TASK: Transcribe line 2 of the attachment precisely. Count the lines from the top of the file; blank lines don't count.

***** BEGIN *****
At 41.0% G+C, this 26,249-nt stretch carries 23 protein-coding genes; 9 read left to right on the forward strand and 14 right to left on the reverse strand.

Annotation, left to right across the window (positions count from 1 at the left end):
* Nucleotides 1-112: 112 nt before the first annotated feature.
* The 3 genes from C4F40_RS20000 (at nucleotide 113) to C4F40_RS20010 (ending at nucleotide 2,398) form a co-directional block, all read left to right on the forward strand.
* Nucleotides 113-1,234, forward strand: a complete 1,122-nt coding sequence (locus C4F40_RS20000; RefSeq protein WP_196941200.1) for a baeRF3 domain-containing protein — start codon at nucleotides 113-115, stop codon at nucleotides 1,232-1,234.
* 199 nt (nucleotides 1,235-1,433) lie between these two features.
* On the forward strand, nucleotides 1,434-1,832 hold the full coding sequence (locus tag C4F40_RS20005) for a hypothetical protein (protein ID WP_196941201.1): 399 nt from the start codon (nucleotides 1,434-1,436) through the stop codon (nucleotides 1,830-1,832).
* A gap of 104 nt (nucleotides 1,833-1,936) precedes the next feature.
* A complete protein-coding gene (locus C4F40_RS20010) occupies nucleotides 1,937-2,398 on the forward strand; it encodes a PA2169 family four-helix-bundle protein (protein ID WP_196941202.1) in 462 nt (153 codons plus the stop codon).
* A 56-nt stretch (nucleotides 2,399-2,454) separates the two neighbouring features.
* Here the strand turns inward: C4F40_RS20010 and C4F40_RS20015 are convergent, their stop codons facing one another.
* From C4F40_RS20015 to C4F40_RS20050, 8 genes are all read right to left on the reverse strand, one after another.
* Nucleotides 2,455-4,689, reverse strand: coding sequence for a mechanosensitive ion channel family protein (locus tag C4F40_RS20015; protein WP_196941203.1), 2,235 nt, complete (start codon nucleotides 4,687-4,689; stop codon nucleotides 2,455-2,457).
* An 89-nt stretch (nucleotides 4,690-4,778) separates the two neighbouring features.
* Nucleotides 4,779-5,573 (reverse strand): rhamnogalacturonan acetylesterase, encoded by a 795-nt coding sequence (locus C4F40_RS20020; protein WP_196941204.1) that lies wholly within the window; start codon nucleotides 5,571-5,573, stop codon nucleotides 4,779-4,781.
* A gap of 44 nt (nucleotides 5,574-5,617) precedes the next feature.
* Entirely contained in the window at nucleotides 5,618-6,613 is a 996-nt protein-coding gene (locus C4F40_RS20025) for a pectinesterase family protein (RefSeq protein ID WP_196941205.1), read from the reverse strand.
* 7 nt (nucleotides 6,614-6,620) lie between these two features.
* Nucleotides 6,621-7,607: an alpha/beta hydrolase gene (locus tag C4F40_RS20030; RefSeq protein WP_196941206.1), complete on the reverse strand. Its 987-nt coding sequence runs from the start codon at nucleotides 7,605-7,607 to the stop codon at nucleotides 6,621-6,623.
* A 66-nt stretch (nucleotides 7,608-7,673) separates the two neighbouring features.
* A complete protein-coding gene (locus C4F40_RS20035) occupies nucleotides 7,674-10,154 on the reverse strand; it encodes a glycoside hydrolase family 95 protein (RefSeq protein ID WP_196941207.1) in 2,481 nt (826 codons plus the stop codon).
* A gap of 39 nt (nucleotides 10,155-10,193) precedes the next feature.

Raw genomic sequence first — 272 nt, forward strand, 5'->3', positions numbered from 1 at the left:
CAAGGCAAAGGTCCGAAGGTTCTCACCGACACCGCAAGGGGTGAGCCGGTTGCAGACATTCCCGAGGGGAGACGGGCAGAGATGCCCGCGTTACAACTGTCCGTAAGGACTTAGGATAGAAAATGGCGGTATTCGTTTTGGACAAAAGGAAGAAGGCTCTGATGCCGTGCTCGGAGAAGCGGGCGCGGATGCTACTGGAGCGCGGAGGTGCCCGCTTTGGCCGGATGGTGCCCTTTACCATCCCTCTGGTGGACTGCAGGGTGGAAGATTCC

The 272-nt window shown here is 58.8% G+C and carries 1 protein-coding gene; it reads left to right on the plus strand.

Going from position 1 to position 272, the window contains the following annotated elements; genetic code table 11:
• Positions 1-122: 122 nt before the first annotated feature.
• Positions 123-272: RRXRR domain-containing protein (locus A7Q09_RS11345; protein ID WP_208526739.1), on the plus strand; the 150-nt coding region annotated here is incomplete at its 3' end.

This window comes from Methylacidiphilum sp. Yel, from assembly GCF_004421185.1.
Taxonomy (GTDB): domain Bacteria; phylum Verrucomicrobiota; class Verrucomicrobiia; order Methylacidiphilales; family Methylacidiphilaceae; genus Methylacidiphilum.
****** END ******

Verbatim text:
Annotation, left to right across the window (positions count from 1 at the left end):